African leaders are trying to alleviate tensions in Tigray as Ethiopia said it had seized another town. But Addis Ababa said mediation was a long way off and denied suggestions it had targeted civilian locations.
Leaders from across Africa attempted Monday to initiate some form of reconciliation in Ethiopia's escalating internal conflict, two days after rocket strikes on Eritrea's capital.
Ugandan President Yoweri Museveni held talks with Ethiopia's Deputy Prime Minister Demeke Mekonnen in Gula, northern Uganda. He said discussions "focused on the peace and security issues affecting Ethiopia currently. Being one of the oldest countries that was not colonized in Africa, Ethiopia is the pride of the continent."
Former Nigerian President Olusegun Obasanjo on Monday left for the Ethiopian capital of Addis Ababa to mediate in the crisis, his spokesman said.
What is the background to the conflict?
Ethiopian Prime Minister Abiy Ahmed declared on November 4 he had ordered military operations in its northern Tigray region in a dramatic escalation of a long-running feud with the local ruling party, the Tigray People's Liberation Front (TPLF).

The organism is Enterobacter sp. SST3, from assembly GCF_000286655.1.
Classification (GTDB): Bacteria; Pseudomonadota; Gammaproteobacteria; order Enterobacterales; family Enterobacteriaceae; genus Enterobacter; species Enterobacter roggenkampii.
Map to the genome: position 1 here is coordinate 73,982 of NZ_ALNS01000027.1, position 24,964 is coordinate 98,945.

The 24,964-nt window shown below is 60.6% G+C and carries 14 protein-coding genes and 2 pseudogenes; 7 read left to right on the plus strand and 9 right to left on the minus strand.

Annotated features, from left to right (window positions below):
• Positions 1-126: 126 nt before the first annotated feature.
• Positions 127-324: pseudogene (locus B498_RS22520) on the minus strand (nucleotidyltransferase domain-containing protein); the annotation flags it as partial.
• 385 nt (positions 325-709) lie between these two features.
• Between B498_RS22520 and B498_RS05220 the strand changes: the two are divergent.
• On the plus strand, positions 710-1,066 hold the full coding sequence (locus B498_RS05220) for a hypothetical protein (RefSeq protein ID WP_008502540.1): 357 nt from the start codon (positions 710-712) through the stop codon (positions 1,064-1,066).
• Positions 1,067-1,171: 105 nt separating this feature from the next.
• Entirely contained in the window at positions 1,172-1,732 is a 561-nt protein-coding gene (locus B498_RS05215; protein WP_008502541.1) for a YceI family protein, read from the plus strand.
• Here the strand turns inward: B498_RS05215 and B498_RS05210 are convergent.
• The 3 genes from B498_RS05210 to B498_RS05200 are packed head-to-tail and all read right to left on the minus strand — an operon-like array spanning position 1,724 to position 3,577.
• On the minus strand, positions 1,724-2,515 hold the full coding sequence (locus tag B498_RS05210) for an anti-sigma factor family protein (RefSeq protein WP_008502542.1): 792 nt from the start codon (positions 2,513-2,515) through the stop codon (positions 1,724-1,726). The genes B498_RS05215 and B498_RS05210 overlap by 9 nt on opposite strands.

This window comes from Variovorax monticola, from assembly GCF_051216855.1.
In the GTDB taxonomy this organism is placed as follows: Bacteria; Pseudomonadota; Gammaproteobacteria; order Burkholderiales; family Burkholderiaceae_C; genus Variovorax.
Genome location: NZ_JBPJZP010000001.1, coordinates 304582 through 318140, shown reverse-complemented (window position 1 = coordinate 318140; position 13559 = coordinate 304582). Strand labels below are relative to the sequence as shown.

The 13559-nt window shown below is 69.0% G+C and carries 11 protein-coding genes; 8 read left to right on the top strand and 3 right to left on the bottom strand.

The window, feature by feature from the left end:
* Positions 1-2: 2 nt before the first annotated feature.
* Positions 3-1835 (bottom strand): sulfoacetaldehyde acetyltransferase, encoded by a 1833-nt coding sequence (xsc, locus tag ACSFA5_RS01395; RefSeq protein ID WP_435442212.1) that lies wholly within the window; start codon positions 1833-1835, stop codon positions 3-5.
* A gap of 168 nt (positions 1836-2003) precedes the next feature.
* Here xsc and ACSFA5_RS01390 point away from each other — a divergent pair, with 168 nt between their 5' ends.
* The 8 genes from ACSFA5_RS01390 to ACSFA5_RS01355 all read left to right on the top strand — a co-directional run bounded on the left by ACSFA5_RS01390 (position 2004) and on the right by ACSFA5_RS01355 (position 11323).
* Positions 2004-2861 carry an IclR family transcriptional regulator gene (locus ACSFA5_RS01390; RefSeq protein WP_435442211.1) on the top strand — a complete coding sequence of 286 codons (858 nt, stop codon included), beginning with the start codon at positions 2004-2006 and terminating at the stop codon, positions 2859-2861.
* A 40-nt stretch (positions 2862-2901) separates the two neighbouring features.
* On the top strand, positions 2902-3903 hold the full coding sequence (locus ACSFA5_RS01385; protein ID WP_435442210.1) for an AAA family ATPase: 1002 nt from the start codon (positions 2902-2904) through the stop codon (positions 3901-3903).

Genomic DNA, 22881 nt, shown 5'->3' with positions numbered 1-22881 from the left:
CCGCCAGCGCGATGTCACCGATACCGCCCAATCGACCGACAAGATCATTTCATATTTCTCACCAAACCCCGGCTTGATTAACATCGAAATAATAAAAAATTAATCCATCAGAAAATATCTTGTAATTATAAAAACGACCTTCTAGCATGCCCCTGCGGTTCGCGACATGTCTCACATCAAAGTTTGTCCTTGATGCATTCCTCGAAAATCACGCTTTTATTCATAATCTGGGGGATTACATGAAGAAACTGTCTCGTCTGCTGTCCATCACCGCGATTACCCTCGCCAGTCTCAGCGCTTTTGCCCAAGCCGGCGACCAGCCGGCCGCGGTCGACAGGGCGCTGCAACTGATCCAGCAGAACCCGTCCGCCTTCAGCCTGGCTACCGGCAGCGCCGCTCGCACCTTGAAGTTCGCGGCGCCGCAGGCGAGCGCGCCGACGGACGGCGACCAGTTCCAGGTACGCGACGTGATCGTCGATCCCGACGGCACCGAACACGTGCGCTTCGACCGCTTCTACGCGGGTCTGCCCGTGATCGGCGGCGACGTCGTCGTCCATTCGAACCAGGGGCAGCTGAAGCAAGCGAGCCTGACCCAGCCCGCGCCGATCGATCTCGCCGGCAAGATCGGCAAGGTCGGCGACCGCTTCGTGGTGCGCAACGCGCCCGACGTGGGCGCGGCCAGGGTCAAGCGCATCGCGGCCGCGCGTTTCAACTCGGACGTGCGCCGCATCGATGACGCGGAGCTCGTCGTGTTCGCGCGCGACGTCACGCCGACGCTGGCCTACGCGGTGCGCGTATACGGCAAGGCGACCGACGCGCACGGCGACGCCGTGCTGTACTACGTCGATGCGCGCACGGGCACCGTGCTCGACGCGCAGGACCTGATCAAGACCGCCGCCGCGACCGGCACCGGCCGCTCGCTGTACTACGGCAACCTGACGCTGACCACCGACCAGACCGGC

On Monday, Ethiopia said it had captured another town. Defense Minister Dr Kenna Yadeta told DW: "All their [TPLF's] actions testify to their high level of frustration. They have no more strength, capability and time to intensify wars in the region."
He also accused the TPLF of giving out misinformation. "They claimed to have shot down air force jets, and to have won over about ten thousand government forces. It turned out a lie, as they were known to lie during their rule over the past 27 years."
"We [the Government of Ethiopia] can achieve a crushing victory any day from now," he concluded.
Meanwhile, TPLF leader Debretsion Gebremichael called on the United Nations and African Union to condemn Ethiopia's troops, accusing them of using of high-tech weaponry, such as drones, to carry out attacks.
Hundreds of people are reported to have been killed so far in the conflict, some in atrocities as documented last week by Amnesty International.
More than 25,000 Ethiopians have fled into neighboring Sudan as a result of the conflict, according to Sudanese officials.
The conflict could jeopardize the recent opening up of Ethiopia's economy, antagonize ethnic tensions elsewhere, and tarnish the reputation of Prime Minister Abiy who only last year won a Nobel Peace Prize for a peace pact with Eritrea.